Writing system[edit]

Sibe is written in a derivative of the Manchu alphabet.[6] The Sibe alphabet diverges from the Manchu alphabet in that the positions of the letters in some words have changed, Sibe lacks 13 out of 131 syllables in Manchu, and Sibe has three syllables that are not found in Manchu (wi, wo, and wu).[4]

The table below lists the letters in Sibe that differentiate it from Manchu as well as the placement of the letters. Blue areas marks letters with different shapes from Manchu, green areas marks different Unicode codes from Manchu.

Letters Transliteration (Paul Georg von Mollendorf/Abkai/CMCD) Unicode encoding Description
Independent Initial Medial Final
ᡞ᠊ Mongol i head.jpg ᠊ᡞ᠊ Mongol i middle1.jpg ᠊ᡞ Mongol i tail2.jpg i 185E The second row for the shape after a vowel;
The third for the shape after b, p, and feminine k, g, h;
The fourth row for the shape after dz/z
ᡞ᠌᠊ ᠊ᡞ᠋
᠊ᡡ᠊ ᠊ᡡ ū/v/uu 1861 Appears only after masculine k, g, h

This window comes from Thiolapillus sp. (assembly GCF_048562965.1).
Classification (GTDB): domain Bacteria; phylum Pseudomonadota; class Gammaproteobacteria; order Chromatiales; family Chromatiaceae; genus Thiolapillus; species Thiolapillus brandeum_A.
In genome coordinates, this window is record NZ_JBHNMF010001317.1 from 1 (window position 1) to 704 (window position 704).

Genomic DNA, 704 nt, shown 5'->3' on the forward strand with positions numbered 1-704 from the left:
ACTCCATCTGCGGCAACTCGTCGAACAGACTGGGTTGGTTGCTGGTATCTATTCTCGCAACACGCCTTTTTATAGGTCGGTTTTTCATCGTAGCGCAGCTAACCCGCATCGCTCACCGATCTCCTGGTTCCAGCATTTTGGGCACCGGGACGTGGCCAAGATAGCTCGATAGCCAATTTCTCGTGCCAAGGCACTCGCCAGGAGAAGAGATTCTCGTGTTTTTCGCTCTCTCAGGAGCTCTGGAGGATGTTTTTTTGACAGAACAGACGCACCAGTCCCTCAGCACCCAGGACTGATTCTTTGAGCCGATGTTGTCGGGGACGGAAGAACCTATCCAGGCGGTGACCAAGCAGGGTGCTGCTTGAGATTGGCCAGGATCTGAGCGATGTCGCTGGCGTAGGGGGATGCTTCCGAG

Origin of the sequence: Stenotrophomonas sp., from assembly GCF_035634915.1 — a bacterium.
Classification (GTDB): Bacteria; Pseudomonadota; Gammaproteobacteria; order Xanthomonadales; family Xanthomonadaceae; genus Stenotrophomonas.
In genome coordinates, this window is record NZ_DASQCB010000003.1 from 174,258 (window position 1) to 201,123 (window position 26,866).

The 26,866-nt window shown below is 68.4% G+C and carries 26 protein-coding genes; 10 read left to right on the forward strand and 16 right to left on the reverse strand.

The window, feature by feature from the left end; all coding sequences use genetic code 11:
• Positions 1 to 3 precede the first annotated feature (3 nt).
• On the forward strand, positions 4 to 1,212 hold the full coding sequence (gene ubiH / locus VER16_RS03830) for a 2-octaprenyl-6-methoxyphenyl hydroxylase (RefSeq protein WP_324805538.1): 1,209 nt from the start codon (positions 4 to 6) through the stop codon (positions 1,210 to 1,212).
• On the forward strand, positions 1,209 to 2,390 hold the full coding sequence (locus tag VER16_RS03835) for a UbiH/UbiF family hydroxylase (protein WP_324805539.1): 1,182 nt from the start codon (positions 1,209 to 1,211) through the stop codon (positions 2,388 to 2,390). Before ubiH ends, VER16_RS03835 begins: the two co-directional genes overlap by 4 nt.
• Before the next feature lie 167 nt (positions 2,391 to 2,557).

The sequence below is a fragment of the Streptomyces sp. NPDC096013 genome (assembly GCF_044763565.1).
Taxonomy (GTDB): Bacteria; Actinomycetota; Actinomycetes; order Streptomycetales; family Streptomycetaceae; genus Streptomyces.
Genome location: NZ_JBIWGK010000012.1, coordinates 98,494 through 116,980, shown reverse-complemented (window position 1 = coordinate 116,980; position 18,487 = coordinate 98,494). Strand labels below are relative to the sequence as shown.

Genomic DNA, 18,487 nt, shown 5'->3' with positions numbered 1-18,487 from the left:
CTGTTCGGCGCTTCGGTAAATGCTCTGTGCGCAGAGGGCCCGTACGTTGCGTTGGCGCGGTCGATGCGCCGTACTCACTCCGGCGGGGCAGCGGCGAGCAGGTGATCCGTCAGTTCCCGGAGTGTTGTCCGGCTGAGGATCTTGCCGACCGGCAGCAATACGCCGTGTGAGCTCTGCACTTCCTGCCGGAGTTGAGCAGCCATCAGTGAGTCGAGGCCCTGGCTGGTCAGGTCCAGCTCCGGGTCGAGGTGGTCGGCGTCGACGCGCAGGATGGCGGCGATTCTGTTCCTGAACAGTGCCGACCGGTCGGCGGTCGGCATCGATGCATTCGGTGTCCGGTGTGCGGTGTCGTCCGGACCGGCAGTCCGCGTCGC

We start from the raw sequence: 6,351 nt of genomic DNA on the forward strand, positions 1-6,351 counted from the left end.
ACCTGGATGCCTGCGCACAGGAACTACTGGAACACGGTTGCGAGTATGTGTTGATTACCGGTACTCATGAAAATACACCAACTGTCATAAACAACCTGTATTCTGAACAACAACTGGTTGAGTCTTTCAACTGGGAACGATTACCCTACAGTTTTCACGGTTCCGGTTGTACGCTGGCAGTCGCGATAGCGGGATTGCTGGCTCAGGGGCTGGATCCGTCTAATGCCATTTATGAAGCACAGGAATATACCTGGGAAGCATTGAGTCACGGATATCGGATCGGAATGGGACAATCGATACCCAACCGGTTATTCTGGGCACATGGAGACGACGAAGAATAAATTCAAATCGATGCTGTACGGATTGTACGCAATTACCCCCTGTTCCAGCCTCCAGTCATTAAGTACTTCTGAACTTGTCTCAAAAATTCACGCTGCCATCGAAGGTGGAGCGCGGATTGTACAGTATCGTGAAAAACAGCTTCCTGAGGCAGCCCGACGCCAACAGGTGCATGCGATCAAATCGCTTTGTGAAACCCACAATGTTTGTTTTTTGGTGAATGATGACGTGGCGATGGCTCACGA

ᡢ᠊ ᠊ᡢ ng 1862 Only occurs at the end of syllables
ᡣ᠊ Mongol q head.jpg ᠊ᡣ᠊ Mongol q middle.jpg k 1863 The first row for the shape before a, o, ū;
The third row for the shape before e, i, u;
The second row for the shape at the end of syllables.
᠊ᡣ᠋᠊ ᠊ᡣ
Mongol k head.jpg ᠊ᡴ᠌᠊ Mongol k middle.jpg
ᡪ᠊ Mongol j1 head.jpg ᠊ᡪ᠊ Mongol j1 head.jpg j/j/zh 186A Only appear in the first syllable
ᠷ᠊ ᠊ᠷ᠊ Mongol r1 middle.jpg ᠊ᠷ r 1837 Native Sibe words never begin with r
ᡫ᠊ ᠊ᡫ᠊ f 186B "F" in Sibe has only one shape. No shape change like Manchu occurs.
ᠸ᠊ Mongol w head.jpg ᠊ᠸ᠊ Mongol w middle.jpg w 1838 Can appear before a, e, i, o, u
ᡲ᠊ ᠊ᡲ᠊ j/j''/zh 1872 jy is used for Chinese loanwords (zhi as in Pinyin)

Cyrillization proposal[edit]